Authorities have set Volkswagen a deadline for submitting a plan to bring its vehicles' emissions into line with official standards, a newspaper report says. The move comes as another damaging revelation has emerged.
The German Federal Motor Transport Authority (KBA) has given scandal-stricken carmaker Volkswagen a deadline of October 7 to submit a plan laying out whether and when its vehicles will meet emissions standards without the use of manipulatory software, a newspaper reported on Sunday.
In a two-page document cited by the "Bild am Sonntag," the KBA said it was legally required "to call for the necessary measures to ensure that the manufactured vehicles are brought into line with the respective approved type [of vehicle.]"
If Volkswagen does not comply with the KBA's demand, the approval applying to the types of vehicles using the software designed to deceive regulators would be withdrawn. Withdrawing the approval would mean the cars could not be sold or moved in Germany, the paper said.
The paper quoted a VW spokesman as saying only that the vehicles were safe and ready to drive, and would be called back for adjustment. While VW cars have come under fire around the world for not adhering to emissions standards, the safety of the cars has not been called into question.
The German carmaker is facing huge financial losses after US environmental authorities revealed that it had used software - a so-called "defeat device" - to manipulate the results of emission tests.
The software recognized when a vehicle was being tested and reduced emissions for the duration of the examination, while emissions under normal driving conditions could be several times higher than the allowed limit.
The scandal forced longtime CEO Martin Winterkorn to step down last week. He was replaced on Friday by former Porsche head Matthias Müller.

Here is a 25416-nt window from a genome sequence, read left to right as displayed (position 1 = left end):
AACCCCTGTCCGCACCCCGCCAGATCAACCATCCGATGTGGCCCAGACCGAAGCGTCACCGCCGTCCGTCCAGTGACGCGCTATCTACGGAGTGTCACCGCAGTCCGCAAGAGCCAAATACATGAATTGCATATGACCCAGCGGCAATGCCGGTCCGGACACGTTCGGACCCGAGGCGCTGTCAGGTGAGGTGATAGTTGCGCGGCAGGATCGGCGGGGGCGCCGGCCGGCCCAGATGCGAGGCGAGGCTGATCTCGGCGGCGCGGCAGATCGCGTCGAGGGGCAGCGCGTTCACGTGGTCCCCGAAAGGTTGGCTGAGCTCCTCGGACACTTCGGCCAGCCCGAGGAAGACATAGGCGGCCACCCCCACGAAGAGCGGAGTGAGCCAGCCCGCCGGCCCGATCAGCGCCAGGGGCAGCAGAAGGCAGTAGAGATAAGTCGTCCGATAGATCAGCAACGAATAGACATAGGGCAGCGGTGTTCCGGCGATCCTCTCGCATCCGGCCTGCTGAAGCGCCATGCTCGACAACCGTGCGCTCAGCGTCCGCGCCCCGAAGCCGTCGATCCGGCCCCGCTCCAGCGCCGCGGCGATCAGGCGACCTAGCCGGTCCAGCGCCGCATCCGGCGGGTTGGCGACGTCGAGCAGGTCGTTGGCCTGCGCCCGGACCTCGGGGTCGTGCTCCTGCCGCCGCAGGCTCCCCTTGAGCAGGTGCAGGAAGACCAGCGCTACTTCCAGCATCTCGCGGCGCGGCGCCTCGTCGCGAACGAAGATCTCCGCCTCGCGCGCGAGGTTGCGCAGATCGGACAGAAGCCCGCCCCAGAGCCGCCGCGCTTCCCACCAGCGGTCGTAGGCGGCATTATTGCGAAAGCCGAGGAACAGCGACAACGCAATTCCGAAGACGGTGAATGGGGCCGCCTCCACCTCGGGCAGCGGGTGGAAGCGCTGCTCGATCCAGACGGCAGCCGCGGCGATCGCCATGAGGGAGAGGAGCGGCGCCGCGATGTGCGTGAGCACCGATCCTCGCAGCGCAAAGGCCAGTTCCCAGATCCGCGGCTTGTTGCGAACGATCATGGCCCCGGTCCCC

In another revelation damaging to the carmaker, the paper reported that an internal company review of the affair has discovered a document showing that one of Volkswagen's most important suppliers, Bosch, had warned against using its software for illegal purposes as far back as 2007.
The paper said it had information that Bosch had told Volkswagen the planned use of the software to manipulate emissions results would be against the law.
A VW technician told managers that the carmaker's emissions measuring system was illegal in 2011, according to a report in the "Frankfurter Allgemeine Sonntagszeitung." The paper said an internal inspection report came to the same conclusion. The paper did not, however, go into details about who was aware of the information in 2011.
Eleven million vehicles across the world have been affected by the scandal, 2.8 million of them in Germany.
Berlin 'wants emissions test delay'
Another German newspaper reported on Sunday that the German government intends to delay the introduction of new, more realistic emissions tests by the EU despite the scandal at Volkswagen, which is a mainstay of the country's vital auto industry.
Citing an internal position paper, the "Welt am Sonntag" said Germany wanted to see the new tests brought into force in 2021, rather than at the end of 2017 as planned. The paper said the German government also wanted to retain many existing loopholes in emissions regulations.
The paper quoted a member of the task force working on the new test procedure, Greg Archer, who described Berlin's intention to delay the tests as "improper."
The German environmental group Deutsche Umwelthilfe has accused politicians in Germany of having known about the manipulation of emissions test results.
tj/sms (Reuters, dpa, AFP)